This does not mean that science is bad. The point is that science is limited by our perspective in history. This was what Thomas Kuhn of Harved wrote about in the Structures of the Scientific Revolutions where he argued that paradigms are quietly assumed and come to light with create difficultly; when they do, we have radical shifts in outlook. He argues that we understand science from our point in history, and we don’t see science completely objectively.
The scientific method says that the only justified beliefs (which we call knowledge) is those that support the principle. Anyone who believes a case that goes against the principle is being irrational aka, the person who believes in a spirit.
Perhaps the biggest absurity of the scientific method is that we have to find knowledge before we apply it. This was Heidegger’s critique of modernity. He said that in real life we don’t pull cases aside, test them, find out the truth, and then apply them. We live life, we experience life, and then we understand life. Application does not come after understanding; we apply it, and then we understand.
In science we do not understand apart from sense experience (even if you are a rationalists like Descartes; you still do not know apart from the sense experience). But what Heidegger argues about application is even more clear in the human sciences. We experience a painting. We experience literature. And as I said, we experience life. You can’t *know* the message of a painting apart from the experience of it.
I am not denying that knowledge comes from the principle. I am denying that it’s the only form of knowledge, and I am denying that it is a part from human perspective. If science was the only form of knowledge, we could stop going to plays, music concerts, and would need to close all the history and English departments.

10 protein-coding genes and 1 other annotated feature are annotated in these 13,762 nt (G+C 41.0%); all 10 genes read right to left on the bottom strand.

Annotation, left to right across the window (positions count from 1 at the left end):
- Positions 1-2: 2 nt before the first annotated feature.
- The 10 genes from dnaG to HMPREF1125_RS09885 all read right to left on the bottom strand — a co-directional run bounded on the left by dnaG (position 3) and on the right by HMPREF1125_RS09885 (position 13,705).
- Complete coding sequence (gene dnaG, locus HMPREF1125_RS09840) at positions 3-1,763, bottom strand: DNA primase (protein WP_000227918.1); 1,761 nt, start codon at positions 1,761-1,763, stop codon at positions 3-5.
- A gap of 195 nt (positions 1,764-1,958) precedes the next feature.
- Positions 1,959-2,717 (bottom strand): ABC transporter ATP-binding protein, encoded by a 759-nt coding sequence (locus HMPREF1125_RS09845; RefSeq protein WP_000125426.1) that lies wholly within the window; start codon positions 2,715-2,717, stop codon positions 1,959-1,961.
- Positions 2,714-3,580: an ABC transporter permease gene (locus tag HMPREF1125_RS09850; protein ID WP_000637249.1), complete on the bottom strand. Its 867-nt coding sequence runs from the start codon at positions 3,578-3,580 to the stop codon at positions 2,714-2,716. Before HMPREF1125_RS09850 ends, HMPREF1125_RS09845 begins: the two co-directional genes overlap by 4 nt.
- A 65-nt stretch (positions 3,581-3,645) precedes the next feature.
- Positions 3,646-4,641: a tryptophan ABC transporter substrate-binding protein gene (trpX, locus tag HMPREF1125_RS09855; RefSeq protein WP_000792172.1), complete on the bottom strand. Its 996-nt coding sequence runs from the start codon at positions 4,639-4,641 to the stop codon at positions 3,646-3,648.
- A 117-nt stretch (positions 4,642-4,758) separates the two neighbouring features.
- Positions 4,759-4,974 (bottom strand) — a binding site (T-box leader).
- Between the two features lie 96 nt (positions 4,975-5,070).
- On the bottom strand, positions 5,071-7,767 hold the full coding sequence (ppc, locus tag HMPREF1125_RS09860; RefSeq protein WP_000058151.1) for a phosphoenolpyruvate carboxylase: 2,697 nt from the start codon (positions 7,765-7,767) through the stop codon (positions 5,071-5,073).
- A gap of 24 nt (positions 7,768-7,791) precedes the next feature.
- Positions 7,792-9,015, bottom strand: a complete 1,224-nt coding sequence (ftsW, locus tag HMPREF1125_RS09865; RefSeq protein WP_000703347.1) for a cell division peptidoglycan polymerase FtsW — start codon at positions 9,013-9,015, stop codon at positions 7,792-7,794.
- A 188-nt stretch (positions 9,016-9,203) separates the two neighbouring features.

This is why I can be a Christian, but when I articulate this to moderns, I feel like I am talking past them because we are so programmed by the scientific method. I don’t find God apart from experience; I only understand him by living out in relationship with God.
I feel like I always have to include this disclaimer because it’s so engrained in us that atheists only use the scientific method and Christians don’t. But Heiddeger was an atheist; Foucault also was not religious. Most of the postmoderns and anti-moderns were not religious. Likewise, the modern Christian project of apologetics uses the scientific method and is a total failure. Therefore, the problem is modernism, not Christianity or atheism. We are so programmed by modernism that we think we have to use to scientific method to prove all of life. That’s exactly why apologetics is a failure.
It’s good to identify a raven by its blackness. Don’t claim, however, that all ravens are black. It’s okay to look at a sonograms and realize you are having a girl. Don’t say the woman without a vagina isn’t a woman even when she says that she is. Likewise, it’s okay to test theories and toss out ones that don’t work. But you still need to admit that you might not have all the data.